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Re-implementing Airtable (and Evernote, Wunderlist, and Trello) - Elf M. Sternberg
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elfs
Re-implementing Airtable (and Evernote, Wunderlist, and Trello)

We all have superpowers. One of my friends once said that my superpower was the ability to look at any piece of software and, within minutes, be able to describe with frightening accuracy the underlying data structures and fundamental internal APIs used to manipulate it. The other day I ran headlong into Airtable, and the underlying data structure was pretty obvious. The performance is amazing, but the underlying data is, well, simple.


A spreadsheet is a Cartesian grid of cells. But the interaction between the cells is a graph, in which some cells contain values, and other cells contain expressions that are dependent upon those values. A hypersheet extends this notion to include the idea that some cells contain, or are driven by, data stored elsewhere (and usually stored using an RDF triple).


So: An Airtable is nothing more than a graph database, backed by Postgres, in which triggers written in a convenient subset of a popular language (let’s call it Javascript) can be written by the community to facilitate the filtering and processing of hypertext content on a cell-by-cell basis.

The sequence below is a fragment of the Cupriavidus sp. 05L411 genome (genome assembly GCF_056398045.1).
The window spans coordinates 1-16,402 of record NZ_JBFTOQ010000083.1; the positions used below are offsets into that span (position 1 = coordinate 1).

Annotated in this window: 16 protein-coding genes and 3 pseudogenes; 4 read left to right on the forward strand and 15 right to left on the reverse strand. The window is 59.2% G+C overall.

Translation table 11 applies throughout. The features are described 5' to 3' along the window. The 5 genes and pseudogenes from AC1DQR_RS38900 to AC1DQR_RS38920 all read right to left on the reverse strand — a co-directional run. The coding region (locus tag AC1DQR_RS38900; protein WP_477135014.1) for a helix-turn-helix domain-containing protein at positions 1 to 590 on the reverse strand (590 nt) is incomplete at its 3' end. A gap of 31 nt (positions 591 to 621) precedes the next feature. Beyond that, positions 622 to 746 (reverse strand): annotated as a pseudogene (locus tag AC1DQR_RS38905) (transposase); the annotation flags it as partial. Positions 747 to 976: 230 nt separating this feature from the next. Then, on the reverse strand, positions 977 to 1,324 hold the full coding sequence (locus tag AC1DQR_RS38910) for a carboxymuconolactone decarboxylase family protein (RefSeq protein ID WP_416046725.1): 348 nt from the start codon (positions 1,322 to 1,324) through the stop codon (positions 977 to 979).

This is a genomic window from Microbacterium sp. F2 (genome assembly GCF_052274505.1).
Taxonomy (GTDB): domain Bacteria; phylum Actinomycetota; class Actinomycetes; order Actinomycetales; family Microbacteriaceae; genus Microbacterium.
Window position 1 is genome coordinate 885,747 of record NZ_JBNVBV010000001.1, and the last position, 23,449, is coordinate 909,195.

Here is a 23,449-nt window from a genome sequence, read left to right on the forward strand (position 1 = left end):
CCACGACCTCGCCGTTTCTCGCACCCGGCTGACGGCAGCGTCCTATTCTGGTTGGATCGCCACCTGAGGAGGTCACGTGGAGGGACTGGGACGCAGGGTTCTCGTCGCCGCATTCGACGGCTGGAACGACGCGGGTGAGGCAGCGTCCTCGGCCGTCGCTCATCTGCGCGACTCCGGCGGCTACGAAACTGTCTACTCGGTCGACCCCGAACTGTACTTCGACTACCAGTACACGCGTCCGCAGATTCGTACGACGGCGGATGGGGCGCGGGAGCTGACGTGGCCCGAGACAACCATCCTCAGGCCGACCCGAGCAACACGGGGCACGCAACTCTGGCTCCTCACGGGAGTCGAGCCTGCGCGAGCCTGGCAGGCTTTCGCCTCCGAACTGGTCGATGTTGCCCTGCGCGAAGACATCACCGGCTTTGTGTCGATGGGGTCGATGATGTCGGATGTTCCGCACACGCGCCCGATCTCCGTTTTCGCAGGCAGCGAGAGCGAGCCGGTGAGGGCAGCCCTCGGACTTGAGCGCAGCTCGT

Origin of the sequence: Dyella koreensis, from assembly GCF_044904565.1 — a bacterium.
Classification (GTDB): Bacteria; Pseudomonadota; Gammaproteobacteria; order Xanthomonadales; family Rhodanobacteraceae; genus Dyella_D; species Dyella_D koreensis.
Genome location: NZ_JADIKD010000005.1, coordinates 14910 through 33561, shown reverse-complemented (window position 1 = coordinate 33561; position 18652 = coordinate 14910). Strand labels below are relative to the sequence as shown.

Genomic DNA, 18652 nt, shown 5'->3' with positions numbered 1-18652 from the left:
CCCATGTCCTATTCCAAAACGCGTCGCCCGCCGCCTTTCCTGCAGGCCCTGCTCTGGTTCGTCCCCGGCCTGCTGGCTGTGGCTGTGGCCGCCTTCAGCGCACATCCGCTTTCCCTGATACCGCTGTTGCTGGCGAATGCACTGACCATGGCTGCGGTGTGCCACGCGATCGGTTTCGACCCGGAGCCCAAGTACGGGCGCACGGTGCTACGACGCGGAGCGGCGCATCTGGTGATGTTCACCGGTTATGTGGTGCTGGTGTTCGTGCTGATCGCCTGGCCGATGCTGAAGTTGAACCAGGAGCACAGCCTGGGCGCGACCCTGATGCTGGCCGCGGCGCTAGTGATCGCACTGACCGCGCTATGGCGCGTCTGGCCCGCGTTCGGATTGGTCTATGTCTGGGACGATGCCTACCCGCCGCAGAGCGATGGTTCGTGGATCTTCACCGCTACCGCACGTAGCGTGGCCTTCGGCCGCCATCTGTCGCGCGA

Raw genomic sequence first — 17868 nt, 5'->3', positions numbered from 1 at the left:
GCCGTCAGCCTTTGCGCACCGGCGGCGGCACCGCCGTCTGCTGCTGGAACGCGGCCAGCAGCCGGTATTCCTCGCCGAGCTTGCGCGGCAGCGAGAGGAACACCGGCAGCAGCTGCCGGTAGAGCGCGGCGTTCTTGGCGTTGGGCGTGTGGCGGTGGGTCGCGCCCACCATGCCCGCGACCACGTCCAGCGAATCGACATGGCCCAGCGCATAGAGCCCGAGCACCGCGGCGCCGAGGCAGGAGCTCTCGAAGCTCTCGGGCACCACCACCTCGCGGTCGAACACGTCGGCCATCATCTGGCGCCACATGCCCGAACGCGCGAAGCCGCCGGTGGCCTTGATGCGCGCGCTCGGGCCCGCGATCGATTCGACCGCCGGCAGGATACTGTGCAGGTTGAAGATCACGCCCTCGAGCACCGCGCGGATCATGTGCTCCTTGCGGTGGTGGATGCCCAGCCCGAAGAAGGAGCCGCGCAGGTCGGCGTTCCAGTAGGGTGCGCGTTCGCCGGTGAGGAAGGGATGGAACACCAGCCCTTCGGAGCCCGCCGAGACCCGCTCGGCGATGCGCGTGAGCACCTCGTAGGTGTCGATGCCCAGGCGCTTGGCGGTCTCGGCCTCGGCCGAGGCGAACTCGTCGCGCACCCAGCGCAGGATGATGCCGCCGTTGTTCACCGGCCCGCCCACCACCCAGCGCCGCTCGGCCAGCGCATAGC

The trick of a spreadsheet is in extending it conveniently. But there’s already a book that teaches you how to do cutting, copying, and pasting of content. It’s not a fantastic book; it’s too centered on its own interests to abstract spreadsheet notions well, and it’s too concerned with C# (although the F# asides are fascinating). It does cover the issue of relative-and-absolute ranges and how to cut and paste them without losing track of what they refer to, so that’s good enough.


Seriously: That’s about it. I’ve linked to every paper and book you need, every idea, to re-implement Airtable. All it takes is some engineering. And let’s be honest here: if you get the infrastructure for Airtable right, you get how to write Wunderlist, Trello, and Evernote for free.

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